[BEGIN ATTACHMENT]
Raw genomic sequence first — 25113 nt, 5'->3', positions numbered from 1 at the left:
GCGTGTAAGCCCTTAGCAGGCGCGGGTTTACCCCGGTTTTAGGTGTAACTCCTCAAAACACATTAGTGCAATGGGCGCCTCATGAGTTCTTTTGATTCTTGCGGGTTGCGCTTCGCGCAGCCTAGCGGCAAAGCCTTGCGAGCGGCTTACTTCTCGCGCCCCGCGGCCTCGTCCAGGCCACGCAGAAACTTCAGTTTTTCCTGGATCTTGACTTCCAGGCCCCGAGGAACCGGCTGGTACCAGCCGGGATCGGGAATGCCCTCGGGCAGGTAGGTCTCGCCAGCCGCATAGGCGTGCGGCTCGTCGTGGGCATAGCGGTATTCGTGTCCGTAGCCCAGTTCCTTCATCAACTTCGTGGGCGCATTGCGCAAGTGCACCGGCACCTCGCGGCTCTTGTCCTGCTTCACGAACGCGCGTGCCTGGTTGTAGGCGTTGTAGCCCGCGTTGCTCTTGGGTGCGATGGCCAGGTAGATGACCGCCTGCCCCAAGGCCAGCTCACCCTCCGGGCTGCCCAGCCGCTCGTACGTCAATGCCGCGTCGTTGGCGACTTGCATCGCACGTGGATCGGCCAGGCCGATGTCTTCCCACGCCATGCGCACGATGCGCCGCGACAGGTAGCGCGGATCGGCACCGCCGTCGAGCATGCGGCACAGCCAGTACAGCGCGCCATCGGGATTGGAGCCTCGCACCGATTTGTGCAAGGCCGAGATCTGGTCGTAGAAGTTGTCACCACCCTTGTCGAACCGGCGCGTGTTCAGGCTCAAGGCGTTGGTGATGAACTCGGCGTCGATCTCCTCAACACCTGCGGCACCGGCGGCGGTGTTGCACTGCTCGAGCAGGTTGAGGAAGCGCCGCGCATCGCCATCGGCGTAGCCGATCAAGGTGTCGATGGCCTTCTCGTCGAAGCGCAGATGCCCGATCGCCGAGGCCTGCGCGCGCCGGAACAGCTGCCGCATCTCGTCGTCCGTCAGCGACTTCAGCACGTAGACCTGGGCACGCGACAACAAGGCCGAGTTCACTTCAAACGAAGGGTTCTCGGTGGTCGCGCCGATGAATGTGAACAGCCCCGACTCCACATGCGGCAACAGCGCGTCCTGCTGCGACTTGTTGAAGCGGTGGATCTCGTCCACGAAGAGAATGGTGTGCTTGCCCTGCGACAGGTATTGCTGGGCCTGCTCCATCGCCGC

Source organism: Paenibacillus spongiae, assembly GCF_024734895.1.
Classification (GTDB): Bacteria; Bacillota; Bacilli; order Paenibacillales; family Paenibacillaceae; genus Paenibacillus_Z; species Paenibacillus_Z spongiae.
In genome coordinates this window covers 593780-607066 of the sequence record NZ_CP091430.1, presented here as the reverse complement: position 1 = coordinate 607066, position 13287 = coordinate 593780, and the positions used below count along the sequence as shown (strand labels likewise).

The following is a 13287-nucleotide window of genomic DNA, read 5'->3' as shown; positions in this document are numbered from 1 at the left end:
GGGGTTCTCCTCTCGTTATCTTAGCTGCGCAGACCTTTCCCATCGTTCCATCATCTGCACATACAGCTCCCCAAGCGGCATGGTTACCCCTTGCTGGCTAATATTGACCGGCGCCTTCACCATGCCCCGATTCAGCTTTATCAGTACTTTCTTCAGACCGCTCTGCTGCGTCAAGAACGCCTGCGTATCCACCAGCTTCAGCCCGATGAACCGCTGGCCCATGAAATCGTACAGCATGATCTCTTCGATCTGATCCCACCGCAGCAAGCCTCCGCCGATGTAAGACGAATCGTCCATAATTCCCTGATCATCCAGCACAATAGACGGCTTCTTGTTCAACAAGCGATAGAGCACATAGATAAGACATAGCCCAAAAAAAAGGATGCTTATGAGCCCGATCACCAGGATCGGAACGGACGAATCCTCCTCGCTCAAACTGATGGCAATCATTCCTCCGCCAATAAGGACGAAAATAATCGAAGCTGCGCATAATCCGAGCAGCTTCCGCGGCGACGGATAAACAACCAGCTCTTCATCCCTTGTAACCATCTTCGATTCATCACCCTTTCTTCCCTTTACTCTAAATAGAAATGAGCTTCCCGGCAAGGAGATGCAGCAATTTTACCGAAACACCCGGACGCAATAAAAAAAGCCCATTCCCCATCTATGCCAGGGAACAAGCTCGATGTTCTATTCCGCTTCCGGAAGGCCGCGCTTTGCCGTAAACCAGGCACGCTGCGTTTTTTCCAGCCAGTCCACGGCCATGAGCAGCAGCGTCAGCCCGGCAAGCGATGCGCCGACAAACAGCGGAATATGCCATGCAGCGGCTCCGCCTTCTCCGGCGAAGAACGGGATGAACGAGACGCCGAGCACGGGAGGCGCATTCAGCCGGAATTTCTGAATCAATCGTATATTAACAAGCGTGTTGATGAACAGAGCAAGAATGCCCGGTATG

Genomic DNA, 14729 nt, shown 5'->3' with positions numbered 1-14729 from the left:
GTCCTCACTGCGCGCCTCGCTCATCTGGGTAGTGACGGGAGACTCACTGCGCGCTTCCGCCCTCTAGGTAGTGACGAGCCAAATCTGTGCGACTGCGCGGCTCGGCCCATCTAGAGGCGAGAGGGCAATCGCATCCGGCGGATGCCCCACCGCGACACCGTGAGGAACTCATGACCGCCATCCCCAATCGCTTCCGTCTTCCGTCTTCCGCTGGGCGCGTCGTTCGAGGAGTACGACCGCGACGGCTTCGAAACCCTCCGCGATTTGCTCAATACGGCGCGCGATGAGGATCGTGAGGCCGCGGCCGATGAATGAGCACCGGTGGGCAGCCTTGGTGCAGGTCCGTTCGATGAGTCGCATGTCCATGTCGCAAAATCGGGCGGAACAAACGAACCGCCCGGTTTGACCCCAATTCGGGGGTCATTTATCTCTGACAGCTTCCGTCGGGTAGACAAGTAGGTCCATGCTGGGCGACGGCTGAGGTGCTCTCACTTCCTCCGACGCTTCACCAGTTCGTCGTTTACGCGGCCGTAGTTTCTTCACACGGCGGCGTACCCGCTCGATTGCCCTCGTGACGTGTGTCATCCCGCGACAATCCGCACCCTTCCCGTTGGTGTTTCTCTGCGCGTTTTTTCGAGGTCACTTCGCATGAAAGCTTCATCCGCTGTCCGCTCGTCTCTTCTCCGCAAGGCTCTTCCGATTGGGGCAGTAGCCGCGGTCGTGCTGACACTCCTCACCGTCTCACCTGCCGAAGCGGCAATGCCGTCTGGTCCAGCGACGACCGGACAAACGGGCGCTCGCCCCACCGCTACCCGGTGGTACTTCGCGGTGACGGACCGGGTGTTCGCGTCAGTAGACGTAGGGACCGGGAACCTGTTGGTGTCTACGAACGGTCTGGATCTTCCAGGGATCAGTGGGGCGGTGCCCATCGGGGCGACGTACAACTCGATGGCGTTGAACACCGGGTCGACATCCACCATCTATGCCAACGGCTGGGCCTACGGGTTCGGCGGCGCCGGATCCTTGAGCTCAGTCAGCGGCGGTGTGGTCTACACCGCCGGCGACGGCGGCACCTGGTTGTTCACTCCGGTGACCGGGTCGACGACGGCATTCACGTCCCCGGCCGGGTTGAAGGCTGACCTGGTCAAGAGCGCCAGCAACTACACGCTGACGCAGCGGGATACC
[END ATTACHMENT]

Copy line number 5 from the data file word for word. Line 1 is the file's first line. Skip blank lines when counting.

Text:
In genome coordinates this window covers 593780-607066 of the sequence record NZ_CP091430.1, presented here as the reverse complement: position 1 = coordinate 607066, position 13287 = coordinate 593780, and the positions used below count along the sequence as shown (strand labels likewise).